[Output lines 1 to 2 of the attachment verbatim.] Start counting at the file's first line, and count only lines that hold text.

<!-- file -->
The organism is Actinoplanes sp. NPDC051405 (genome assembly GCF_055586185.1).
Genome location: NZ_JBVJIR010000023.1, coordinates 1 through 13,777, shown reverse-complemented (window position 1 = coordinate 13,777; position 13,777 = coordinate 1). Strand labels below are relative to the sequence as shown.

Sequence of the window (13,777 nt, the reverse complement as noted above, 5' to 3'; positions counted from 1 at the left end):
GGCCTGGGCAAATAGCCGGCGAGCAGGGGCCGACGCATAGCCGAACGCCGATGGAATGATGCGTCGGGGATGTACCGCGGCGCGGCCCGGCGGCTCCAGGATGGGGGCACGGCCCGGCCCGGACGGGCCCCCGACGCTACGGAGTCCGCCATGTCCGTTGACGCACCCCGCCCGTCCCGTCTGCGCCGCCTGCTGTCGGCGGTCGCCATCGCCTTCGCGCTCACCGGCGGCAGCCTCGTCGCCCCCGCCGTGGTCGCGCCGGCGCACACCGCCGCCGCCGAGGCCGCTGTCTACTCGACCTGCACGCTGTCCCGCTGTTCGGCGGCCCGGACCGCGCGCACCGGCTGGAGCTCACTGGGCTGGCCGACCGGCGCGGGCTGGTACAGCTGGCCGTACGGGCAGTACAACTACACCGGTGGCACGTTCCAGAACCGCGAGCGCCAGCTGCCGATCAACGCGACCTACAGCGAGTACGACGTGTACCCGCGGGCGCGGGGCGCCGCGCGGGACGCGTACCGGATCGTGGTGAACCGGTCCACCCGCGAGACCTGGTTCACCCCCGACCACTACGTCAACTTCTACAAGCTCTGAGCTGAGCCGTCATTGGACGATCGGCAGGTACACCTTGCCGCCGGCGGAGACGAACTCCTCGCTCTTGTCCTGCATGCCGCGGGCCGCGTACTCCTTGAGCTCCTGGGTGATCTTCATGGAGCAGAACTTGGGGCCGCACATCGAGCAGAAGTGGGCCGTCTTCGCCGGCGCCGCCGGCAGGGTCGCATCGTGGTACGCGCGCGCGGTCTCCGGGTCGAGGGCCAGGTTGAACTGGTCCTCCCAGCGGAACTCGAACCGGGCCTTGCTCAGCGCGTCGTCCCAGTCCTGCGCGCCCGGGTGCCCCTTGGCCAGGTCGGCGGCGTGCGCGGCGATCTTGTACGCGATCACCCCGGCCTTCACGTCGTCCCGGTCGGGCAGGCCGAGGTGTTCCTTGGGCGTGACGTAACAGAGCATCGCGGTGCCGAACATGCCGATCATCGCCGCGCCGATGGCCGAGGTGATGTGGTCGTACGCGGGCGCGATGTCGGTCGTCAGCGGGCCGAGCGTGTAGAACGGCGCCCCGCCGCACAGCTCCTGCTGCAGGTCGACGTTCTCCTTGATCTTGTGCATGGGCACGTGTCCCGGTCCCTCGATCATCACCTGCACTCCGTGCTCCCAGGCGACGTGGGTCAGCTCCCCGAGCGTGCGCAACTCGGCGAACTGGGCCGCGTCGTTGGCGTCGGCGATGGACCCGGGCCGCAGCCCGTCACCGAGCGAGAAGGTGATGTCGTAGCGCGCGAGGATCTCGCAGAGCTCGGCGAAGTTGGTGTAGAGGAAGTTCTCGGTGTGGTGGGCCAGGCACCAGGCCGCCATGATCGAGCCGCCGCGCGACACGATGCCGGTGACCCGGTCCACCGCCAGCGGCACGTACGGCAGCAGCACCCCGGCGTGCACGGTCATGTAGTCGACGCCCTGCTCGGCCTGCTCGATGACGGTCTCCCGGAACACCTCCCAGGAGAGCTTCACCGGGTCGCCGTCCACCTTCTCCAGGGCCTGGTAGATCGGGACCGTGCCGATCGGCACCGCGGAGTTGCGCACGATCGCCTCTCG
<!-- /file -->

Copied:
The organism is Actinoplanes sp. NPDC051405 (genome assembly GCF_055586185.1).
Genome location: NZ_JBVJIR010000023.1, coordinates 1 through 13,777, shown reverse-complemented (window position 1 = coordinate 13,777; position 13,777 = coordinate 1). Strand labels below are relative to the sequence as shown.